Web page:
Blog: Fuel-efficient Logan
Dave Leggett | 14 November 2007
Interesting move by Renault in creating a more fuel-efficient Logan for Challenge Bibendum in Shanghai. I wonder how much more expensive a production car incorporating some of its innovations would work out at, bearing in mind that the Logan's raison d'etre is low-cost? The concept does show what can be achieved though.
I was reminded earlier today via a BBC article though that driver behaviour still accounts for a lot, whatever the fuel-saving technology incorporated into your vehicle of choice.
How many people do say 60mph - travelling at around that speed is maximising fuel efficiency and minimising CO2 emissions on most cars - on the motorway (unless forced to do so by congestion)? Not many. In Britain 80-85mph is the de facto speed limit above which the police start to take an interest, not the official and widely ignored 70mph speed limit.
In Germany stretches of autobahn still have no limits and I gather that is unlikely to change.
I suspect that people will have to be hit hard in their wallet before they make that green connection while happily bombing along in the outside lane. And that's not very popular with the voters is it, being told not to do something you enjoy doing?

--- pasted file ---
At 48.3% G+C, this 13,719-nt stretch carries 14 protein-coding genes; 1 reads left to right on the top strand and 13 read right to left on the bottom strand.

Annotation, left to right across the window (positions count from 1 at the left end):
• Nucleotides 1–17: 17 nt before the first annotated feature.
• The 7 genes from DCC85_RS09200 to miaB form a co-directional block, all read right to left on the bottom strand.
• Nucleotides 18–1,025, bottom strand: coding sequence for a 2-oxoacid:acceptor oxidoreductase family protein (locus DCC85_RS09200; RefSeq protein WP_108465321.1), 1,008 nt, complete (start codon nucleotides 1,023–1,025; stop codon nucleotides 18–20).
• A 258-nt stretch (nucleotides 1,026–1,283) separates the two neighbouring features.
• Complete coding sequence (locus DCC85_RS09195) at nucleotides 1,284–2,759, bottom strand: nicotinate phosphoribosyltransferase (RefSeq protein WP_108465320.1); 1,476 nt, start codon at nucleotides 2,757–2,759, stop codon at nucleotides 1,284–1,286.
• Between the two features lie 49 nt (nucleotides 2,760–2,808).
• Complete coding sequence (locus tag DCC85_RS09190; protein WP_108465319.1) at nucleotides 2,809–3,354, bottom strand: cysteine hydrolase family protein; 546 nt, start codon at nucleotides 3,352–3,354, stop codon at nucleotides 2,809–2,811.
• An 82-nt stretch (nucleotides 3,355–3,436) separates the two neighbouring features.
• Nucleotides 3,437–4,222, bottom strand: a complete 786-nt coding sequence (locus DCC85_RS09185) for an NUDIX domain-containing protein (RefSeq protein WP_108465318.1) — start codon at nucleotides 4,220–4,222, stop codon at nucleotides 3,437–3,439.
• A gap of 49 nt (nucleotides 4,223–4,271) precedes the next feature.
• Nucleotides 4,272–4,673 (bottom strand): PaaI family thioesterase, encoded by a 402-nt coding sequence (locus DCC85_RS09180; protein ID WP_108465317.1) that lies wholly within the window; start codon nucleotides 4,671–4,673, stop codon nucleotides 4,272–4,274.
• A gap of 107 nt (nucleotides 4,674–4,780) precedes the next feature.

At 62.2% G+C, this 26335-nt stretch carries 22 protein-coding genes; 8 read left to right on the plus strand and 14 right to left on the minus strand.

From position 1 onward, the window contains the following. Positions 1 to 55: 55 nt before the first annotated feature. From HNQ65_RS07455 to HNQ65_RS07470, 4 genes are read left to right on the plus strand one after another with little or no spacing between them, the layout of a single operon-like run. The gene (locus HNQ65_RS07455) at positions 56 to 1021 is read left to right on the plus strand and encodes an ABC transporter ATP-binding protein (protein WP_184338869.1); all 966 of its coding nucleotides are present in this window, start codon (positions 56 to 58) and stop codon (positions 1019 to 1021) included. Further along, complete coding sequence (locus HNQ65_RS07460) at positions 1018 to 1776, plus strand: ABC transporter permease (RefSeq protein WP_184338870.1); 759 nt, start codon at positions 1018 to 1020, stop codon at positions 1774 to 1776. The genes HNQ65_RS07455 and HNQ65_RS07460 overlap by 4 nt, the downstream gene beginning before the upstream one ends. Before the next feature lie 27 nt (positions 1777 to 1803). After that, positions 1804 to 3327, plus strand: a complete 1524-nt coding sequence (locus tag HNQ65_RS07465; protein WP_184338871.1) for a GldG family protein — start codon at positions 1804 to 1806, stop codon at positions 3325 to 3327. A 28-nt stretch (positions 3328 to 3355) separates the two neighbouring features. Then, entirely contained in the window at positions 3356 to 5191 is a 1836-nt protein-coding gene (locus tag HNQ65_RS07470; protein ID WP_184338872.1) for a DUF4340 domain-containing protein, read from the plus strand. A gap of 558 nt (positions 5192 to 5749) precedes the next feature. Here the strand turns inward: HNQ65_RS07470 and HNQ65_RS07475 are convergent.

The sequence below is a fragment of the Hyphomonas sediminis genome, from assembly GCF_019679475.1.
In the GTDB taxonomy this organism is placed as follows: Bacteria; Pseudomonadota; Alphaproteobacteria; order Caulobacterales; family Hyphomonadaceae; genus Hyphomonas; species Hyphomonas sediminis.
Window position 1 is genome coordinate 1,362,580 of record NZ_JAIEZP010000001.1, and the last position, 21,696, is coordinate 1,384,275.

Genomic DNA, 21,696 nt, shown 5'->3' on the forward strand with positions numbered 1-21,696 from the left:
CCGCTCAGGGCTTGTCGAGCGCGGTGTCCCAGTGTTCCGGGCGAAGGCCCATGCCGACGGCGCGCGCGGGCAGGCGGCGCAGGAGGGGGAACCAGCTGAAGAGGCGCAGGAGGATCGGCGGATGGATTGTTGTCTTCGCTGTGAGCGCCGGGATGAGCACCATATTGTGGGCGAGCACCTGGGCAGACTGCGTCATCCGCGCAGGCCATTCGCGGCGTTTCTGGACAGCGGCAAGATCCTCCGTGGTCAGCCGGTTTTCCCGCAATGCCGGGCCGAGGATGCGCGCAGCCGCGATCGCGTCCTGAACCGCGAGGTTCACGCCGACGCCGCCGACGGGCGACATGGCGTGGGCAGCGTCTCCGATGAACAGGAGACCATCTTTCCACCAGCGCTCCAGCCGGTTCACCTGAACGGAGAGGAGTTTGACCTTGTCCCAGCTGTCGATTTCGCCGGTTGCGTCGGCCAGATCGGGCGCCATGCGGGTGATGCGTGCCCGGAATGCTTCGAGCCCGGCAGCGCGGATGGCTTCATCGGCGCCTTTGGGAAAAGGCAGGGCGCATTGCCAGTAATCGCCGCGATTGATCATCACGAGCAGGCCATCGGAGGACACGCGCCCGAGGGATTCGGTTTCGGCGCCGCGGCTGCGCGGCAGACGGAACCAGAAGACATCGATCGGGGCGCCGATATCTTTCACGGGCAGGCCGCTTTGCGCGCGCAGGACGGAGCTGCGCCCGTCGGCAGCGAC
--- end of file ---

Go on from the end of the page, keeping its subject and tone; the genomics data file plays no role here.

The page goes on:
So, is that big 'frugal' diesel saving the planet? For many, first and foremost it's saving money at the pump (well, fuel duty differentials with regular unleaded notwithstanding). And then there's the fact that the diesel engine torque makes easy work of hills and it's just great pulling 80-85 in the outside lane.
Environment? Well, the 2-litre turbodiesel Passat must be better than the equivalent petrol car, eh?
My point is this: we simply don't want to slow down, even if it's good for us. We like going as fast as our little metal boxes will let us, within reason, and subject to the wind/engine/road noise parameters beyond which we cannot hear what Terry Wogan is saying on the radio.
And let's not forget that the vehicle manufacturers (god-bless-'em) collectively are doing a great job of making more speed more comfortable. My dad's Cortina sounded like it was at full pelt and facing imminent disintegration at 80mph; today's Mondeo is by comparison purring and barely out of bed at that speed.
If those utterly reasonable and eco-minded Swedes don't want to take their feet off the gas pedal, who else will? (Or how bad would the 'pain' in the pocket have to be?)
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